One great advantage of the harassment perpetrated under Zersetzung was that its subtle nature meant that it was able to be plausibly denied.
acerplatanoides — 2014-04-03T10:18:23-04:00 — #4
On the one hand, this is terrible.
On the other hand, the man* feels threatened. Good.
edit: * 'the Man', because capitalization IS important.
mister44 — 2014-04-03T10:37:10-04:00 — #5
OK. I'd really like some more details on this "eviction". They lived there for 52 years? Aren't most mortgages 30 or less? It mentions not missing a payment in 52 years, again, who has 50+ year mortgages? Did they take out a second mortgage? Assuming they are being evicted for not paying a debt, why aren't they paying the debt? A technicality was mentioned, what exactly is it?
Sorry it just seems really fishy. Getting evicted from a home is usually a long process, and if you have the money for it, one you can prevent.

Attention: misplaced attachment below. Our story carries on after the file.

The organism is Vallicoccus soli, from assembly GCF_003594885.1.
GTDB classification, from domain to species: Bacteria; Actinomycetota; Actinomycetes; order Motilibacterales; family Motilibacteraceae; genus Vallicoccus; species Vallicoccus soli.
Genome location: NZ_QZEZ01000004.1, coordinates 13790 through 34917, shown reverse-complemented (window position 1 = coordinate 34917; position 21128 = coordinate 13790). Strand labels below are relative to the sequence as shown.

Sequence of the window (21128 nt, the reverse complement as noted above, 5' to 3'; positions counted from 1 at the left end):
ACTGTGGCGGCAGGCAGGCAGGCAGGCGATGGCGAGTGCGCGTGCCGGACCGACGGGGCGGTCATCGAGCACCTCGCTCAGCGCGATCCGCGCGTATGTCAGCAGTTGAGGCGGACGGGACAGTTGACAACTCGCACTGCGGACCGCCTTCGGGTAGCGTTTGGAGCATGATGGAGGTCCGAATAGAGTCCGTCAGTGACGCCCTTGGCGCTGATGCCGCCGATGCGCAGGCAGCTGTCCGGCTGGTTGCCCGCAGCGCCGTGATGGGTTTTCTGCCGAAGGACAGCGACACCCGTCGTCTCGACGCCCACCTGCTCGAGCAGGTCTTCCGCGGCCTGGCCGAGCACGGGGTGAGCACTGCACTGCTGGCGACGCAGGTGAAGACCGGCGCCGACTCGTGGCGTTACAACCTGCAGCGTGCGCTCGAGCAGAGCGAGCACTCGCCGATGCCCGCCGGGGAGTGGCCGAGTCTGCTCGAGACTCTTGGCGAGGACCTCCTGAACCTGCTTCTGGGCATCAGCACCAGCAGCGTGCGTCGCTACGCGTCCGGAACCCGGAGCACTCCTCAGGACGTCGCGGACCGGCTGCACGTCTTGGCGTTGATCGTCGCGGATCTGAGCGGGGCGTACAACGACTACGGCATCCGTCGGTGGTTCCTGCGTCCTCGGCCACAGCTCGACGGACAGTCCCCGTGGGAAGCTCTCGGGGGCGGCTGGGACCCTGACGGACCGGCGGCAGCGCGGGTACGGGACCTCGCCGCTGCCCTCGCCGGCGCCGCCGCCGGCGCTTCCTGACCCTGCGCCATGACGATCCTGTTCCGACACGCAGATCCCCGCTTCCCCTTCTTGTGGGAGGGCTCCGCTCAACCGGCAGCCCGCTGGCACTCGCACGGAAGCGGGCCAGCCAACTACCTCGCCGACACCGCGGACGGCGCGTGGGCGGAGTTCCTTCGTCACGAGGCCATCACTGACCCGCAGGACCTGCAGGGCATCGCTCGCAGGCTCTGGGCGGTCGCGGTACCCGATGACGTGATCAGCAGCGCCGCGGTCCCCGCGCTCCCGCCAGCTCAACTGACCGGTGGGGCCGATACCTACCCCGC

carl_pietranton — 2014-04-03T10:42:39-04:00 — #6
I suspect that the payments are RENT. It is common in some cities for families to rent the same place for decades on end.
nickyg — 2014-04-03T10:48:49-04:00 — #7
You don't get evicted from a house you have lived at for 52 years and own. They obviously didn't own it. Thus no mortgage.
nickyg — 2014-04-03T10:51:33-04:00 — #8
On one hand this is horrible news. And you know, his book may be a factor here as well. I only started it (really do need to finish it), but it's extremely worth reading and educational about how the monetary system and power on a larger level work. There are definitely people out there who want this all to be a mystery.
On the other hand, I've always been one to say things are going to have to get a LOT worse before they get better. This is but a sign of things to come. And it's going to force people to be more thoughtful in how they work against the oligarchy. That's probably a good thing.